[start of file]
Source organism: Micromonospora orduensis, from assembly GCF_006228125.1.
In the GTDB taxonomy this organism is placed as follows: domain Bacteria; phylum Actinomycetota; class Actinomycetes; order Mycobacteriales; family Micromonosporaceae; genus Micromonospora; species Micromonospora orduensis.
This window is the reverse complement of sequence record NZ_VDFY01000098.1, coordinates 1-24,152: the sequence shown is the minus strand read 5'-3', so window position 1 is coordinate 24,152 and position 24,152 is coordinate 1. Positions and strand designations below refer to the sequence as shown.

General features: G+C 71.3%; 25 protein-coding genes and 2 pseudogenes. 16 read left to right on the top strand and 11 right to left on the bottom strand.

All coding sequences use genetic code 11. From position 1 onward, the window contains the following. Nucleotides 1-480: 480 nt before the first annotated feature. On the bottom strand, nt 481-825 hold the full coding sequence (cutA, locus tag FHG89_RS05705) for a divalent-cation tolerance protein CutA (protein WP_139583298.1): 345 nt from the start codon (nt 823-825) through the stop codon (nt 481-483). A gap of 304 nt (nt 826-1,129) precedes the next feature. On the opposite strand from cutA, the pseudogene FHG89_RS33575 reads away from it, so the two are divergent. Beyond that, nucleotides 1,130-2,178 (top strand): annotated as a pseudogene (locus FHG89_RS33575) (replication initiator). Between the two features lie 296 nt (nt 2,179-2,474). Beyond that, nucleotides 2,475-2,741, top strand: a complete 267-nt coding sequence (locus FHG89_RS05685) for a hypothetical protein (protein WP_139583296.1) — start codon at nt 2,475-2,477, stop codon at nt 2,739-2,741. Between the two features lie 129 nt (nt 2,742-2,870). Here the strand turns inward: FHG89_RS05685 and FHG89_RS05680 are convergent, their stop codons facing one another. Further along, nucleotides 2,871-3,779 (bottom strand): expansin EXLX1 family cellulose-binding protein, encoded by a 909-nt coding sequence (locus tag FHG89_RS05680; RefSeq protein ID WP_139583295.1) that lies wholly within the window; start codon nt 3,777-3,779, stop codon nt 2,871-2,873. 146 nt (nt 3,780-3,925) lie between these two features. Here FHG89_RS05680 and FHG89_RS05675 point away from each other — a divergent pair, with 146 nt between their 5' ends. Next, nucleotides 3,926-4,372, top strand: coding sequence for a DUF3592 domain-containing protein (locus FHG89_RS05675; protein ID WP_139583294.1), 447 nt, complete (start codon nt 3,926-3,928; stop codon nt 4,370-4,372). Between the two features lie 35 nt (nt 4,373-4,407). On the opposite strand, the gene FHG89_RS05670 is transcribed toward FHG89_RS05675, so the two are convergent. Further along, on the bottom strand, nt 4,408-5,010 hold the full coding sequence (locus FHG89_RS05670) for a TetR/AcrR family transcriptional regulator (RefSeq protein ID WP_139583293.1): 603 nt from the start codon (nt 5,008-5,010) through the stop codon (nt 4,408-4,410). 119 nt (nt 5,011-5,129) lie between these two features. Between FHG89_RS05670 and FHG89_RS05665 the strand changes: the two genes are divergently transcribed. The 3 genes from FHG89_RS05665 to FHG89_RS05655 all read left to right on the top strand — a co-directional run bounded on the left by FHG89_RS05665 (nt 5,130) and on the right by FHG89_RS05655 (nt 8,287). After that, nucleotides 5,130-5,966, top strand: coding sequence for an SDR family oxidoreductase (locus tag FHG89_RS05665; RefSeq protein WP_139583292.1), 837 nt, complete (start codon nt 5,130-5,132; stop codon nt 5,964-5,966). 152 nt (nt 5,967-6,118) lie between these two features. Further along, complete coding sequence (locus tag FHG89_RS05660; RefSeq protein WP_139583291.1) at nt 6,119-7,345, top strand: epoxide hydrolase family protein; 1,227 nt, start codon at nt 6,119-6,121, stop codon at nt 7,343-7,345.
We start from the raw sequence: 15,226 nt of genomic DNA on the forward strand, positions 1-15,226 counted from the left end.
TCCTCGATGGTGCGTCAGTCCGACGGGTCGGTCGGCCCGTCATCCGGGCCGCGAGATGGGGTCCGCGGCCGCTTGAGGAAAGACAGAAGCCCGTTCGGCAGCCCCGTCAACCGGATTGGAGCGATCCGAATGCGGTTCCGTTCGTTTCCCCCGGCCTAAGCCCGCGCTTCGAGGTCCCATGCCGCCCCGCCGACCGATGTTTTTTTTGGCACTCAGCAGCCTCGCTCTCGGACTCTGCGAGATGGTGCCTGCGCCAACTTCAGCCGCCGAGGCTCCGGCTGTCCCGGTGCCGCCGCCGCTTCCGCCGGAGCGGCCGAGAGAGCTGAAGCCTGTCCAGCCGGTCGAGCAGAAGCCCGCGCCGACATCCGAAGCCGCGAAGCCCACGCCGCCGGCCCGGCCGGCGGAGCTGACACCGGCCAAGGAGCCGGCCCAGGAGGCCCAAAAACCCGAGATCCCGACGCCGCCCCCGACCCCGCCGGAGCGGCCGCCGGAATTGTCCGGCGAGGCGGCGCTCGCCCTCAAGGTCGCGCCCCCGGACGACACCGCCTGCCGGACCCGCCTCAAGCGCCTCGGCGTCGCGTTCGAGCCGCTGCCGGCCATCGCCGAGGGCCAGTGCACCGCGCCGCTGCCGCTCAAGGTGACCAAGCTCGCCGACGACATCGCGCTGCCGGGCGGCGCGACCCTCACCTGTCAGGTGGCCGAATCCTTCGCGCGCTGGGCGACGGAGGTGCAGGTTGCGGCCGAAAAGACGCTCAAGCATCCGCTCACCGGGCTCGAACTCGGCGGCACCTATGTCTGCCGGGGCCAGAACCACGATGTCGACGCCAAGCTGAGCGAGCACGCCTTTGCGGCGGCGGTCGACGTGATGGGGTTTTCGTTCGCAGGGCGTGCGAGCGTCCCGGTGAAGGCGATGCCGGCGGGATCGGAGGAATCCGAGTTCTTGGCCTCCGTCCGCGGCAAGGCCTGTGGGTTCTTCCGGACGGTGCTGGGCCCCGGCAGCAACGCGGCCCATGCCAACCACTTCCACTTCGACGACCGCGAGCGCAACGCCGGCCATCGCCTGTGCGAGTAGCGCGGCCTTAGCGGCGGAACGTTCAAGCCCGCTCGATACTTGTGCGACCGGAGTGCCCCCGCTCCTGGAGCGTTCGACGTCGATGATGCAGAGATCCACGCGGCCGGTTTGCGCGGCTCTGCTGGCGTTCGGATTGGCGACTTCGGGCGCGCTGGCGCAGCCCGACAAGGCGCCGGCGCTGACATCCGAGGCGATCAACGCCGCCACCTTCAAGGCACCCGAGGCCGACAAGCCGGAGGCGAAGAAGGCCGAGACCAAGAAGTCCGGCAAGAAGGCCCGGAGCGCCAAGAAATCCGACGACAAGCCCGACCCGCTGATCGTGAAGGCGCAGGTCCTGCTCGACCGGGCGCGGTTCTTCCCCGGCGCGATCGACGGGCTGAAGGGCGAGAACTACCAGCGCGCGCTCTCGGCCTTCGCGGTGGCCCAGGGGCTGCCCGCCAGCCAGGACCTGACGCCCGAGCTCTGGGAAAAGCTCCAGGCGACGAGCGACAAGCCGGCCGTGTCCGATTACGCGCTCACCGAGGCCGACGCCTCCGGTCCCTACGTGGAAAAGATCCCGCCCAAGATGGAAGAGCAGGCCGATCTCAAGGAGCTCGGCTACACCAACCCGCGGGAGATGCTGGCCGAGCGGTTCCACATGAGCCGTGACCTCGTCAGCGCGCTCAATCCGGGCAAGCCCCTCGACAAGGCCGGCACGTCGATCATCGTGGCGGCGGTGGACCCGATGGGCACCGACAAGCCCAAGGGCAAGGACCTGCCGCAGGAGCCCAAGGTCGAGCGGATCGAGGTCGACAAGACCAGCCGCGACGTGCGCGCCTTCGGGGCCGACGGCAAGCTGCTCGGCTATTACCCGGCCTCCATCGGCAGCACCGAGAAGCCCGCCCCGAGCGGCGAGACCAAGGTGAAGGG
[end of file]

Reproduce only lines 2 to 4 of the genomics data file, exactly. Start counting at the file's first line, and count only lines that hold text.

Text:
In the GTDB taxonomy this organism is placed as follows: domain Bacteria; phylum Actinomycetota; class Actinomycetes; order Mycobacteriales; family Micromonosporaceae; genus Micromonospora; species Micromonospora orduensis.
This window is the reverse complement of sequence record NZ_VDFY01000098.1, coordinates 1-24,152: the sequence shown is the minus strand read 5'-3', so window position 1 is coordinate 24,152 and position 24,152 is coordinate 1. Positions and strand designations below refer to the sequence as shown.

General features: G+C 71.3%; 25 protein-coding genes and 2 pseudogenes. 16 read left to right on the top strand and 11 right to left on the bottom strand.